OXIDE OF SILVER exposed for a few hours to good sunshine, passes into a more decided olive color, than characterises it when first prepared by precipitation from nitrate of silver. Longer exposure renders this color very much lighter, and the covered parts, are found much darker, than those on which the light has acted directly. In some instances where the oxide of silver has been spread on the paper a decided whitening process in some parts, after a few days exposure, is noticed. Oxide of silver dissolved in ammonia is a valuable photographic fluid; one application of a strong solution forming an exceedingly sensitive surface. The pictures on this paper are easily fixed by salt or weak ammonia.

NITRATE OF SILVER.--This salt in a state of purity, does not appear to be sensibly affected by light, but the presence of the smallest portion of organic matter renders it exceedingly liable to change under luminous influence.

If a piece of nitrated paper is placed upon hot iron, or held near the fire, it will be found that at a heat just below that at which the paper chars, the salt is decomposed. Where the heat is greatest, the silver is revived, and immediately around it, the paper becomes a deep blue; beyond this a pretty decided green color results, and beyond the green, a yellow or yellow brown stain is made. This exhibits a remarkable analogy between heat and light,--before spoken of in chap. II--and is of some practical importance in the preparation of the paper.

PRISMATIC ANALYSIS.--The method of accomplishing the prismatic decomposition of rays of light by the spectrum has already been described on pages 22 and 23. The color of the impressed spectrum, on paper washed with nitrate of silver, is at first, a pale brown, which passes slowly into a deeper shade; that portion corresponding with the blue rays becoming a blue brown; and under the violet of a peculiar pinkey shade, a very decided green tint, on the point which corresponds with the least refrangible blue rays, may be observed, its limits of action being near the centre of the yellow ray, and its maximum about the centre of the blue, although the action up to the edge of the violet ray is continued with very little diminution of effect; beyond this point the action is very feeble.

When the spectrum is made to act on paper which has been previously darkened, by exposure to sunshine under cupro-sulphate of ammonia, the phenomena are materially different. The photographic spectrum is lengthened out on the red or negative side by a faint but very visible red portion, which extends fully up to the end of the red rays, as seen by the naked eye. The tint of the general spectrum, too, instead of brown is dark grey, passing, however, at its most refracted or positive end into a ruddy brown.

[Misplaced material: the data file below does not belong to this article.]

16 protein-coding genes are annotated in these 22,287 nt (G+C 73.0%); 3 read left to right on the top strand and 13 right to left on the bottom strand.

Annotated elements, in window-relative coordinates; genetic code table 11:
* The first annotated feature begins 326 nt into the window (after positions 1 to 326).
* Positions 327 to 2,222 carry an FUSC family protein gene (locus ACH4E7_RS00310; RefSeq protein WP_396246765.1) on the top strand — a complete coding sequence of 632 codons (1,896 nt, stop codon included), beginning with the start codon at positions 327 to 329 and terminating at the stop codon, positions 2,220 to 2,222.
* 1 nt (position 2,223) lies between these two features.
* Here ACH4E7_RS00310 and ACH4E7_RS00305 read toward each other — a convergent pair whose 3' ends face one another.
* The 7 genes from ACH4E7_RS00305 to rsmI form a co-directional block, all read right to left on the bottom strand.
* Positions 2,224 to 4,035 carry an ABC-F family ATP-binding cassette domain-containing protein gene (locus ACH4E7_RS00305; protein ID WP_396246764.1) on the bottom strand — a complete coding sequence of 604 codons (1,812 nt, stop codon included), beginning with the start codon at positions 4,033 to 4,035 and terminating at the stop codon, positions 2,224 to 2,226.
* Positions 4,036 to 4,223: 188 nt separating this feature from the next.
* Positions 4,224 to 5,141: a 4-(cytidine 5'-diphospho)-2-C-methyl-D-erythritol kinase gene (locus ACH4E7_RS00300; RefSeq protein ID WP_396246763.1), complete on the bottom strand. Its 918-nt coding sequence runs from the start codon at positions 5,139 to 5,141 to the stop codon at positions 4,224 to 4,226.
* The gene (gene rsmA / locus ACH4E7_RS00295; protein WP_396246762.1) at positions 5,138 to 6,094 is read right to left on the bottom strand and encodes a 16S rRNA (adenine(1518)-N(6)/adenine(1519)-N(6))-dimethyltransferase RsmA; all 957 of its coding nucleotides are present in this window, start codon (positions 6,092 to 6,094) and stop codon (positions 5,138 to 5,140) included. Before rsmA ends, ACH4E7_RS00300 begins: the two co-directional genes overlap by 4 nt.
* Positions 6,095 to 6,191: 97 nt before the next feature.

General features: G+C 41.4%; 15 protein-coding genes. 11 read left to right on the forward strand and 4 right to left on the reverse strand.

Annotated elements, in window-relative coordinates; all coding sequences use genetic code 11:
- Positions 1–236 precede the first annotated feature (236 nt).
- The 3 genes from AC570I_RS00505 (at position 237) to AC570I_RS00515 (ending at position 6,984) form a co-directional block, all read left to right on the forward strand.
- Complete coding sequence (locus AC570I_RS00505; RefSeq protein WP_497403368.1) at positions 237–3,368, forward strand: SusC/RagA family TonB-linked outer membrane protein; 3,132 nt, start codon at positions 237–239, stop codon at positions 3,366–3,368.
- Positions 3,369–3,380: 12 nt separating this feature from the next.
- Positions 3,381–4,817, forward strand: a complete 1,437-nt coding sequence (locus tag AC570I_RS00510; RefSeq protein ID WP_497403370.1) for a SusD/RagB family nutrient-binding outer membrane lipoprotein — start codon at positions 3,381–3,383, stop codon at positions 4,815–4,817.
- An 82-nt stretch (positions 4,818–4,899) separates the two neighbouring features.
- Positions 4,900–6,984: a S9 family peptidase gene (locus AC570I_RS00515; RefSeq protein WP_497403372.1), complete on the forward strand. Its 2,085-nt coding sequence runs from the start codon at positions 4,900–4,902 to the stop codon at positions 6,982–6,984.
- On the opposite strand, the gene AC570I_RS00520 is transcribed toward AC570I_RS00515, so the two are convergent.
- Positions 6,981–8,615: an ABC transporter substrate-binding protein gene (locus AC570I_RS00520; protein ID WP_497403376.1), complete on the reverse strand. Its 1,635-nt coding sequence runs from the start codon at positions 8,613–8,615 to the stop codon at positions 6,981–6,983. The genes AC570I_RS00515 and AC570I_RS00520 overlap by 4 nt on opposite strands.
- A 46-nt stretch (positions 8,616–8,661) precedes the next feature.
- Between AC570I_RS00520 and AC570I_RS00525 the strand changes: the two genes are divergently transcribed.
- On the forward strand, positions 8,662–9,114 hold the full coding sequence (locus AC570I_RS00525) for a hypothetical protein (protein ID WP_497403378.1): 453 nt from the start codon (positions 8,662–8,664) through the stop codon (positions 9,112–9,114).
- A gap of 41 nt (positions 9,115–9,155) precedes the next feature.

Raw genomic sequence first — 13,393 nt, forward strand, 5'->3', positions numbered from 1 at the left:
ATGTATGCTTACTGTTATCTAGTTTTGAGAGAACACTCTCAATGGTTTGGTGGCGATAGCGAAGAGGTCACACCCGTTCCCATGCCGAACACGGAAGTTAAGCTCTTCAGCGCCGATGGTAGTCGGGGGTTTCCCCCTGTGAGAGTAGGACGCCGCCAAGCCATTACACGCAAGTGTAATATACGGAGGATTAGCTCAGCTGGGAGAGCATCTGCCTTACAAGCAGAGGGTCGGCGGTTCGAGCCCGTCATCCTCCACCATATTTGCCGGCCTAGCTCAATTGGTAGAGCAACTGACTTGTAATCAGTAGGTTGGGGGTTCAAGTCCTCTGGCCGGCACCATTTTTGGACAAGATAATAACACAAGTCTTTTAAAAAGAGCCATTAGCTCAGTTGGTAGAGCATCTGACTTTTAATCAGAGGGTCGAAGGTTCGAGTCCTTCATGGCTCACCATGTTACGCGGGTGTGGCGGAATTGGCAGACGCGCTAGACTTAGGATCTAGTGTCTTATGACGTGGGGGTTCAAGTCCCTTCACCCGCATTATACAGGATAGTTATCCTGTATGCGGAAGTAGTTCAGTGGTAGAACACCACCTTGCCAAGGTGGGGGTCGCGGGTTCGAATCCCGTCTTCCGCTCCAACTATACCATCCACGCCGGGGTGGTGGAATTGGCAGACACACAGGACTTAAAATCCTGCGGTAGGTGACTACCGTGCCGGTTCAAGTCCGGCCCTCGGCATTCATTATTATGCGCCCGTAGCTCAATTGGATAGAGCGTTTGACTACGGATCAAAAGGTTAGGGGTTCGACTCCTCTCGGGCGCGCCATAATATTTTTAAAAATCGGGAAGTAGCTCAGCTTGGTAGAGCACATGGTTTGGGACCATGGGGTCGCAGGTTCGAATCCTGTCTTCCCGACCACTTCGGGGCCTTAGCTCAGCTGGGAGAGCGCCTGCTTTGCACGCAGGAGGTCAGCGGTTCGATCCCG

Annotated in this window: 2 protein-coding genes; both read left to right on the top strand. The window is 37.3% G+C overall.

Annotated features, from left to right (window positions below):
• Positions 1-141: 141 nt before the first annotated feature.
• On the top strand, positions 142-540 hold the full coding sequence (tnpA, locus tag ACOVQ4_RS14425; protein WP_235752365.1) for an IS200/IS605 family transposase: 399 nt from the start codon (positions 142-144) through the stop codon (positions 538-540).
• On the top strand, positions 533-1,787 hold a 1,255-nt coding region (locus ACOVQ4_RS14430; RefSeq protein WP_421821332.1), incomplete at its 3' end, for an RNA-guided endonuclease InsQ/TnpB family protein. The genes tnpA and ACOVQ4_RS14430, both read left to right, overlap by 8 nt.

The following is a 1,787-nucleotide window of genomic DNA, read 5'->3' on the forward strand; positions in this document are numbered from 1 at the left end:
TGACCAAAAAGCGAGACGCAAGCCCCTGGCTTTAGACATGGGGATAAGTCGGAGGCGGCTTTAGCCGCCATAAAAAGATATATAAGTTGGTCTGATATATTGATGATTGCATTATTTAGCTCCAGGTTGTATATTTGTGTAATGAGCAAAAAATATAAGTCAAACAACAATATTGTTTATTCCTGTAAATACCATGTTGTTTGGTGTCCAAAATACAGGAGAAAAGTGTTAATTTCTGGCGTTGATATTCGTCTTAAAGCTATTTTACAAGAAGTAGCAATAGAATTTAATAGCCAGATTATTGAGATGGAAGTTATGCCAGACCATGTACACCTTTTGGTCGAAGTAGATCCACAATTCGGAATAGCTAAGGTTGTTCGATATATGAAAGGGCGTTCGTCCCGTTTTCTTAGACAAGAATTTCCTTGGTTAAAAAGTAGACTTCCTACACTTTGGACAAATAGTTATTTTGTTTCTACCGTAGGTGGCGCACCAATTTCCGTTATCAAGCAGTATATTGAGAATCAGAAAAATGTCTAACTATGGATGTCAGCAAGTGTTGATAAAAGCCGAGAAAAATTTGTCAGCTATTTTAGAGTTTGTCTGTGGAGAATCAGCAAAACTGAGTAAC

In its Photographic application, the nitrate of silver is the most valuable of the salts of that metal, as from it most of the other argentine compounds can be prepared, although it is not of itself sufficiently sensible to light to render it of much use.

CHLORIDE OF SILVER.--This salt of silver, whether in its precipitated state, or when fused, changes its color to a fine bluish grey by a very short exposure to the sun's rays. If combined with a small quantity of nitrate, the change is more rapid, it attains a deep brown, then slowly passes into a fine olive, and eventually, after a few weeks, the metalic silver is seen to be revived on the surface of the salt. Great differences of color are produced on chlorides of silver precipitated by different muriates. Nearly every variety in combination with the nitrate, becomes at last of the same olive color, the following examples, therefore, have reference to a few minutes exposure, only, to good sunshine; it must also be recollected that the chloride of silver in these cases is contaminated with the precipitant.

Muriate of ammonia precipitates chloride to darken to a fine chocolate brown, whilst muriate of lime produces a brick-red color. Muriates of potash and soda afford a precipitate, which darkens speedily to a pure dark brown, and muriatic acid, or aqueous chlorine, do not appear to increase the darkening power beyond the lilac to which the pure chloride of silver changes by exposure. This difference of color appears to be owing to the admixture of the earth or alkali used with the silver salt.

The prismatic impression on paper spread with the chloride of silver is often very beautifully tinted, the intensity of color varying with the kind of muriate used. Spread paper with muriate of ammonia or baryta and you obtain a range of colors nearly corresponding with the natural hues of the prismatic spectrum. Under favorable circumstances the mean red ray, leaves a red impression, which passes into a green over the space occupied by the yellow rays. Above this a leaden hue is observed, and about the mean blue ray, where the action is greatest, it rapidly passes through brown into black, and through the most refrangible rays it gradually declines into a bluish brown, which tint is continued throughout the invisible rays. At the least refrangible end of the spectrum, the very remarkable phenomenon has been observed, of the extreme red rays exerting a protecting influence, and preserving the paper from that change, which it would otherwise undergo, under the influence of the dispersed light which always surrounds the spectrum. Not only the extreme red ray exerts this very peculiar property, but the ordinary red ray through nearly its whole length.

In photographic drawing this salt is of the utmost importance. Mr. Talbot's application of it will be given hereafter in another portion of this work.